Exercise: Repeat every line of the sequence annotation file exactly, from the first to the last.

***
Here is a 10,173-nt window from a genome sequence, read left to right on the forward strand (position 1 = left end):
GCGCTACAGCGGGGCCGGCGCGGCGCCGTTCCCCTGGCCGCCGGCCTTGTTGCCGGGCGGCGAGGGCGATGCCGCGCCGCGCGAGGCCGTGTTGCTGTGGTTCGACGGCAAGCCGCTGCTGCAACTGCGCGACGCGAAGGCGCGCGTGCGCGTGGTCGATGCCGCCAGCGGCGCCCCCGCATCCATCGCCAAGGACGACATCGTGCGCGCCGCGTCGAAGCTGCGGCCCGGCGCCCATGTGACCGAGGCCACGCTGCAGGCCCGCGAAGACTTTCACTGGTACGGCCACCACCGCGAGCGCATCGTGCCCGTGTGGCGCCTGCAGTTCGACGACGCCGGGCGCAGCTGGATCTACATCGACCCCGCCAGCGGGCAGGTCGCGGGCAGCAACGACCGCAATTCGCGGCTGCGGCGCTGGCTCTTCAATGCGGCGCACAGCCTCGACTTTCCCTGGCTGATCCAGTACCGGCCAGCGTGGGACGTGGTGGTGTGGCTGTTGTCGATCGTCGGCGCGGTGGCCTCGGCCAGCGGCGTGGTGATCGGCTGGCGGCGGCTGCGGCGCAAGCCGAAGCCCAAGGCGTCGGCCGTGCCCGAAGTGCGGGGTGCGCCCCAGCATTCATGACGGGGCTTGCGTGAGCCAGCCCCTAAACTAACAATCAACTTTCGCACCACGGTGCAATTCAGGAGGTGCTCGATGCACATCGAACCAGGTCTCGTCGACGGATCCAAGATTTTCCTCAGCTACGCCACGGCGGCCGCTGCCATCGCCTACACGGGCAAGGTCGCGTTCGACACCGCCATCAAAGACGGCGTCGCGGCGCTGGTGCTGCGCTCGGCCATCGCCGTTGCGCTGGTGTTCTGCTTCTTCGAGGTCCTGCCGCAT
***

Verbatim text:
Here is a 10,173-nt window from a genome sequence, read left to right on the forward strand (position 1 = left end):
GCGCTACAGCGGGGCCGGCGCGGCGCCGTTCCCCTGGCCGCCGGCCTTGTTGCCGGGCGGCGAGGGCGATGCCGCGCCGCGCGAGGCCGTGTTGCTGTGGTTCGACGGCAAGCCGCTGCTGCAACTGCGCGACGCGAAGGCGCGCGTGCGCGTGGTCGATGCCGCCAGCGGCGCCCCCGCATCCATCGCCAAGGACGACATCGTGCGCGCCGCGTCGAAGCTGCGGCCCGGCGCCCATGTGACCGAGGCCACGCTGCAGGCCCGCGAAGACTTTCACTGGTACGGCCACCACCGCGAGCGCATCGTGCCCGTGTGGCGCCTGCAGTTCGACGACGCCGGGCGCAGCTGGATCTACATCGACCCCGCCAGCGGGCAGGTCGCGGGCAGCAACGACCGCAATTCGCGGCTGCGGCGCTGGCTCTTCAATGCGGCGCACAGCCTCGACTTTCCCTGGCTGATCCAGTACCGGCCAGCGTGGGACGTGGTGGTGTGGCTGTTGTCGATCGTCGGCGCGGTGGCCTCGGCCAGCGGCGTGGTGATCGGCTGGCGGCGGCTGCGGCGCAAGCCGAAGCCCAAGGCGTCGGCCGTGCCCGAAGTGCGGGGTGCGCCCCAGCATTCATGACGGGGCTTGCGTGAGCCAGCCCCTAAACTAACAATCAACTTTCGCACCACGGTGCAATTCAGGAGGTGCTCGATGCACATCGAACCAGGTCTCGTCGACGGATCCAAGATTTTCCTCAGCTACGCCACGGCGGCCGCTGCCATCGCCTACACGGGCAAGGTCGCGTTCGACACCGCCATCAAAGACGGCGTCGCGGCGCTGGTGCTGCGCTCGGCCATCGCCGTTGCGCTGGTGTTCTGCTTCTTCGAGGTCCTGCCGCAT